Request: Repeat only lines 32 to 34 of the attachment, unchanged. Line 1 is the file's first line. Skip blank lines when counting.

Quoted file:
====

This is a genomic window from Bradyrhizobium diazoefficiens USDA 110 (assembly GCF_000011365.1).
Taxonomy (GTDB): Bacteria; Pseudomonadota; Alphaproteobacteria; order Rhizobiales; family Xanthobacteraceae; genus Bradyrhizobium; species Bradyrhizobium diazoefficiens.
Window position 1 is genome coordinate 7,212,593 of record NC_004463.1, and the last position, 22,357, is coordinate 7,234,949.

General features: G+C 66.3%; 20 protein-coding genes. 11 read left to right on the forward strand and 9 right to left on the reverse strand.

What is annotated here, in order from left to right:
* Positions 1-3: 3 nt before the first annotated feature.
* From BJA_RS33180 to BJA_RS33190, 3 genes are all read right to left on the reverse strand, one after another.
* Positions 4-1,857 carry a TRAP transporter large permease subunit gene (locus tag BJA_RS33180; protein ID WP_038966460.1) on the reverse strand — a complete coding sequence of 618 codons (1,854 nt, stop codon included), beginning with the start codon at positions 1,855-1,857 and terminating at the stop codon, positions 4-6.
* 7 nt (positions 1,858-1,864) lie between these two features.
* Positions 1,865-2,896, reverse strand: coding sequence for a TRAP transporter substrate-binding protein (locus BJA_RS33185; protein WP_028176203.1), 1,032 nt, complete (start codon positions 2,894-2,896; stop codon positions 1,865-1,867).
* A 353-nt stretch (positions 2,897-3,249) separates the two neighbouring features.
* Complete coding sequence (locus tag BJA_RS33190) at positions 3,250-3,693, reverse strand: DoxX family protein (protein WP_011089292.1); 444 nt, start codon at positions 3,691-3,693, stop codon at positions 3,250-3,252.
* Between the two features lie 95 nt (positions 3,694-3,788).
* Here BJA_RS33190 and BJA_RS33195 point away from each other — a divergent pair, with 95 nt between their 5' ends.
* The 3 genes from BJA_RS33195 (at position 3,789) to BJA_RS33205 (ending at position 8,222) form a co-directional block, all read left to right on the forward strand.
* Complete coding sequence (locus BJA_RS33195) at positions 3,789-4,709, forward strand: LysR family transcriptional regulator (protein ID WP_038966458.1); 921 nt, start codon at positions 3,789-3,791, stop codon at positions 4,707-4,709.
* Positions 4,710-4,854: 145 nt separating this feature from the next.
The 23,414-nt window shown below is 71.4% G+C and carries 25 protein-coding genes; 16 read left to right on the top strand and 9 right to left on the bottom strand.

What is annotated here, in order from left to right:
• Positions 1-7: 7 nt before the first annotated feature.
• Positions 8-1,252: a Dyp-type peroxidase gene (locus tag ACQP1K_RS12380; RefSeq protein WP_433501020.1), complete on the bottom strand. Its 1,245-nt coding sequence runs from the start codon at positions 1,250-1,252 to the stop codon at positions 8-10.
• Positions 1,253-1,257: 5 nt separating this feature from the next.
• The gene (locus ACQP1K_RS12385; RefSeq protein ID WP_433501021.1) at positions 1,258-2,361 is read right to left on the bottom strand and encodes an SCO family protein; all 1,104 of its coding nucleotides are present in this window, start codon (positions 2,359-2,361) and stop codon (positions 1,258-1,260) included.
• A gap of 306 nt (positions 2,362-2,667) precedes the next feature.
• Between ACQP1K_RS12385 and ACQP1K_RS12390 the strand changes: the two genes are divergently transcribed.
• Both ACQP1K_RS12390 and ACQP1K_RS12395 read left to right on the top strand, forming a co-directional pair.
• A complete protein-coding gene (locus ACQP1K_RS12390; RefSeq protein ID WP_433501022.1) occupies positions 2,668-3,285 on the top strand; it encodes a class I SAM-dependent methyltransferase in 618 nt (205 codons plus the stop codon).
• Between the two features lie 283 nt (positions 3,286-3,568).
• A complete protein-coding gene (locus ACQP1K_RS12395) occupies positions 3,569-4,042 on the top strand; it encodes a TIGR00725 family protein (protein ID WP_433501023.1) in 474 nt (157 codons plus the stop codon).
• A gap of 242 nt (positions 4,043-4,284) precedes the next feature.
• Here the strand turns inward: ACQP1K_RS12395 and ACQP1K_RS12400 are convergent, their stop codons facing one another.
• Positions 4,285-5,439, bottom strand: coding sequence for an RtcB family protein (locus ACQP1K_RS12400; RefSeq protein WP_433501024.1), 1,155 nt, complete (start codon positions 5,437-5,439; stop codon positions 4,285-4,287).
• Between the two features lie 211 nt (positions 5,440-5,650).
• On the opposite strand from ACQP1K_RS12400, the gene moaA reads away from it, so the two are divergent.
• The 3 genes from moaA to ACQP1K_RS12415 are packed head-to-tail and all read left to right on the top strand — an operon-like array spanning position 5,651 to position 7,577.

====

• Positions 4,285-5,439, bottom strand: coding sequence for an RtcB family protein (locus ACQP1K_RS12400; RefSeq protein WP_433501024.1), 1,155 nt, complete (start codon positions 5,437-5,439; stop codon positions 4,285-4,287).
• Between the two features lie 211 nt (positions 5,440-5,650).
• On the opposite strand from ACQP1K_RS12400, the gene moaA reads away from it, so the two are divergent.